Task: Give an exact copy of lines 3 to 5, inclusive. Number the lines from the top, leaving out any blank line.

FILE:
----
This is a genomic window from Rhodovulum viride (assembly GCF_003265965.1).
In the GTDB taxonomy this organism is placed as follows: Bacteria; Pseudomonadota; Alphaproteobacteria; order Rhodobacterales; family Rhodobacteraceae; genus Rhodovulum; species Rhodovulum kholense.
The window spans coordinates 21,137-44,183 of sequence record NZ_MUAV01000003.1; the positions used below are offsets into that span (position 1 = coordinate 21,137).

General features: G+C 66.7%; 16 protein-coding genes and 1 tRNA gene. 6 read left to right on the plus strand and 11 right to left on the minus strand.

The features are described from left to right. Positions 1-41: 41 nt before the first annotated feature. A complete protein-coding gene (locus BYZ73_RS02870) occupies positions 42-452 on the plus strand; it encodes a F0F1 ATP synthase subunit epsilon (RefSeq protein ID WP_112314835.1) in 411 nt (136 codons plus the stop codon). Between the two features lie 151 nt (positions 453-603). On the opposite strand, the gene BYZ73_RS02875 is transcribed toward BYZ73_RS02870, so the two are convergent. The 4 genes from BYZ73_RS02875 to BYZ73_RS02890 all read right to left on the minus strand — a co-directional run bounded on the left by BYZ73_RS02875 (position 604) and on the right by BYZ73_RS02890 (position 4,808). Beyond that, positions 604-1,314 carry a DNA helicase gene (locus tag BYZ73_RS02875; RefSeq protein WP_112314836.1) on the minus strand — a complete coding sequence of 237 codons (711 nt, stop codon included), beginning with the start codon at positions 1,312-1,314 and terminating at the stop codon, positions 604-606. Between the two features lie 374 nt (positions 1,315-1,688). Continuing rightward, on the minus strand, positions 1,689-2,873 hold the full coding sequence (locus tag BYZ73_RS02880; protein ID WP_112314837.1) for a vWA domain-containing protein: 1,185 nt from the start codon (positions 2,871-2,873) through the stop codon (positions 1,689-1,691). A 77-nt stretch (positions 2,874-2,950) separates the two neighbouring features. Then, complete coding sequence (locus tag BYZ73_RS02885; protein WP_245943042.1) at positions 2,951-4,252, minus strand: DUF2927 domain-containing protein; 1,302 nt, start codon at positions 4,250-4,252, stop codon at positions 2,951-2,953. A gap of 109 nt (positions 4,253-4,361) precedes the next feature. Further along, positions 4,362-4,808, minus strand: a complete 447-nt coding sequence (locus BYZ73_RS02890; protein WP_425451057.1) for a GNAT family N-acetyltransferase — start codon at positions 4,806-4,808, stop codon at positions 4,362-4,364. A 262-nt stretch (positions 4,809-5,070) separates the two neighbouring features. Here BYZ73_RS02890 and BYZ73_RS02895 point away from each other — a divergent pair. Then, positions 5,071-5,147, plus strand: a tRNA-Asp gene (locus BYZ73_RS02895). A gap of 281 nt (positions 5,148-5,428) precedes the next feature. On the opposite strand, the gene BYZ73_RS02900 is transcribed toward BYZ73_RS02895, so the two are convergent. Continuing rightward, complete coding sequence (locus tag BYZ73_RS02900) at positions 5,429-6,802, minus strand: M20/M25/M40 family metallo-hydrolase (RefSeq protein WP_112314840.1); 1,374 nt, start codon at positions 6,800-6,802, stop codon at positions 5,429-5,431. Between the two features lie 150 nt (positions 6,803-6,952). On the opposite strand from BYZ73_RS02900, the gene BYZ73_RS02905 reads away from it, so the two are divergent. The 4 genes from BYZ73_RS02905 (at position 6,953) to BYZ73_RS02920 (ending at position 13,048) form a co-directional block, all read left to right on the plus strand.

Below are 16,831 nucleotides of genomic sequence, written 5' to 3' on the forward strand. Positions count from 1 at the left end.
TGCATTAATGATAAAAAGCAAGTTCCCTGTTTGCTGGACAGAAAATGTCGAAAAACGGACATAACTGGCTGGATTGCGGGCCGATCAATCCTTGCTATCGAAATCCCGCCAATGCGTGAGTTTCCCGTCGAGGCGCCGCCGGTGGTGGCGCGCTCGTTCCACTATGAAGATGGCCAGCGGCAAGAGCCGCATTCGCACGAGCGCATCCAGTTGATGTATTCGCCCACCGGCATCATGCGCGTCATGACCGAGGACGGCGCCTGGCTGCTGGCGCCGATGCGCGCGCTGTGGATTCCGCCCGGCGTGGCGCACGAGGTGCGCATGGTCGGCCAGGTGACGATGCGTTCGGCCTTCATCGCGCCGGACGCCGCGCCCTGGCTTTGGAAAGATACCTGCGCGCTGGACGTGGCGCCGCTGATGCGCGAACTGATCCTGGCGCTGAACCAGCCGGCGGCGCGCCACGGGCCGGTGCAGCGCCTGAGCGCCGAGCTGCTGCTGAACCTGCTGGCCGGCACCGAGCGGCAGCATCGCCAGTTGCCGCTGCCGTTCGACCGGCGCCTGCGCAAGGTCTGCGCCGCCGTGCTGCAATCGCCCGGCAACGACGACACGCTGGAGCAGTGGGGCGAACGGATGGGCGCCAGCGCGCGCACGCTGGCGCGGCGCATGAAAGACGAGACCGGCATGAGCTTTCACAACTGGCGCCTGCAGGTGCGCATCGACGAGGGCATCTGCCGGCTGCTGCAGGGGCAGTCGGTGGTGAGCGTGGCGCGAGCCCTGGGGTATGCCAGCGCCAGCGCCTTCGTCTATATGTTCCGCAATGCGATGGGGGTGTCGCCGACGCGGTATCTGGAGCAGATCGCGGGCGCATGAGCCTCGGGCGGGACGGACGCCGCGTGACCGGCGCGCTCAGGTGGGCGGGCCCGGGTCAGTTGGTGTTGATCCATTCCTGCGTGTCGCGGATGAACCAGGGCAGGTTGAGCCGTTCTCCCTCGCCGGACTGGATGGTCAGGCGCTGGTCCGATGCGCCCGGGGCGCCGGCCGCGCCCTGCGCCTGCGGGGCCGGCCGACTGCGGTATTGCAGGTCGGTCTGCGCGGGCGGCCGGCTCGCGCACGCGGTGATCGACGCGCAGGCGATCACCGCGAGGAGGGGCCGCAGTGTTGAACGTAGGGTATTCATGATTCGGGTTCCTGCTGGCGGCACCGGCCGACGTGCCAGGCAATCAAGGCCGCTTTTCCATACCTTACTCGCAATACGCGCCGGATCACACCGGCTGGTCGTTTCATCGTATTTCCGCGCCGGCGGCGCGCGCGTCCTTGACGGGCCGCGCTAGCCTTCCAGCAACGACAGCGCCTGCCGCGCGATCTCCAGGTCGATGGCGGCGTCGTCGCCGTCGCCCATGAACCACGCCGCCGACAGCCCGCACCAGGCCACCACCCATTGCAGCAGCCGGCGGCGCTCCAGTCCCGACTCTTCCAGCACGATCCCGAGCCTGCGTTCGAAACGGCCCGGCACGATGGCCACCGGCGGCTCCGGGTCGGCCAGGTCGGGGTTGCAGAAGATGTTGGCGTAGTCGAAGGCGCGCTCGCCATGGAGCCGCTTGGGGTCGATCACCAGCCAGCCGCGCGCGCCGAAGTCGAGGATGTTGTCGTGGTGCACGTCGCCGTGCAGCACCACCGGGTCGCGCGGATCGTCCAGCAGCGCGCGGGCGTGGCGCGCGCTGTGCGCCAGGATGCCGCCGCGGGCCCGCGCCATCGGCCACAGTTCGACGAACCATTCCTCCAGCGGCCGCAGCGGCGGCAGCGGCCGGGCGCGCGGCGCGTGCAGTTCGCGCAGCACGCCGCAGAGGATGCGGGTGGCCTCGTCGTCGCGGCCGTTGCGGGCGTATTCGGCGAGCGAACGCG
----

The window spans coordinates 21,137-44,183 of sequence record NZ_MUAV01000003.1; the positions used below are offsets into that span (position 1 = coordinate 21,137).

General features: G+C 66.7%; 16 protein-coding genes and 1 tRNA gene. 6 read left to right on the plus strand and 11 right to left on the minus strand.

The features are described from left to right. Positions 1-41: 41 nt before the first annotated feature. A complete protein-coding gene (locus BYZ73_RS02870) occupies positions 42-452 on the plus strand; it encodes a F0F1 ATP synthase subunit epsilon (RefSeq protein ID WP_112314835.1) in 411 nt (136 codons plus the stop codon). Between the two features lie 151 nt (positions 453-603). On the opposite strand, the gene BYZ73_RS02875 is transcribed toward BYZ73_RS02870, so the two are convergent. The 4 genes from BYZ73_RS02875 to BYZ73_RS02890 all read right to left on the minus strand — a co-directional run bounded on the left by BYZ73_RS02875 (position 604) and on the right by BYZ73_RS02890 (position 4,808). Beyond that, positions 604-1,314 carry a DNA helicase gene (locus tag BYZ73_RS02875; RefSeq protein WP_112314836.1) on the minus strand — a complete coding sequence of 237 codons (711 nt, stop codon included), beginning with the start codon at positions 1,312-1,314 and terminating at the stop codon, positions 604-606. Between the two features lie 374 nt (positions 1,315-1,688). Continuing rightward, on the minus strand, positions 1,689-2,873 hold the full coding sequence (locus tag BYZ73_RS02880; protein ID WP_112314837.1) for a vWA domain-containing protein: 1,185 nt from the start codon (positions 2,871-2,873) through the stop codon (positions 1,689-1,691). A 77-nt stretch (positions 2,874-2,950) separates the two neighbouring features. Then, complete coding sequence (locus tag BYZ73_RS02885; protein WP_245943042.1) at positions 2,951-4,252, minus strand: DUF2927 domain-containing protein; 1,302 nt, start codon at positions 4,250-4,252, stop codon at positions 2,951-2,953. A gap of 109 nt (positions 4,253-4,361) precedes the next feature. Further along, positions 4,362-4,808, minus strand: a complete 447-nt coding sequence (locus BYZ73_RS02890; protein WP_425451057.1) for a GNAT family N-acetyltransferase — start codon at positions 4,806-4,808, stop codon at positions 4,362-4,364. A 262-nt stretch (positions 4,809-5,070) separates the two neighbouring features. Here BYZ73_RS02890 and BYZ73_RS02895 point away from each other — a divergent pair. Then, positions 5,071-5,147, plus strand: a tRNA-Asp gene (locus BYZ73_RS02895). A gap of 281 nt (positions 5,148-5,428) precedes the next feature. On the opposite strand, the gene BYZ73_RS02900 is transcribed toward BYZ73_RS02895, so the two are convergent. Continuing rightward, complete coding sequence (locus tag BYZ73_RS02900) at positions 5,429-6,802, minus strand: M20/M25/M40 family metallo-hydrolase (RefSeq protein WP_112314840.1); 1,374 nt, start codon at positions 6,800-6,802, stop codon at positions 5,429-5,431. Between the two features lie 150 nt (positions 6,803-6,952). On the opposite strand from BYZ73_RS02900, the gene BYZ73_RS02905 reads away from it, so the two are divergent. The 4 genes from BYZ73_RS02905 (at position 6,953) to BYZ73_RS02920 (ending at position 13,048) form a co-directional block, all read left to right on the plus strand.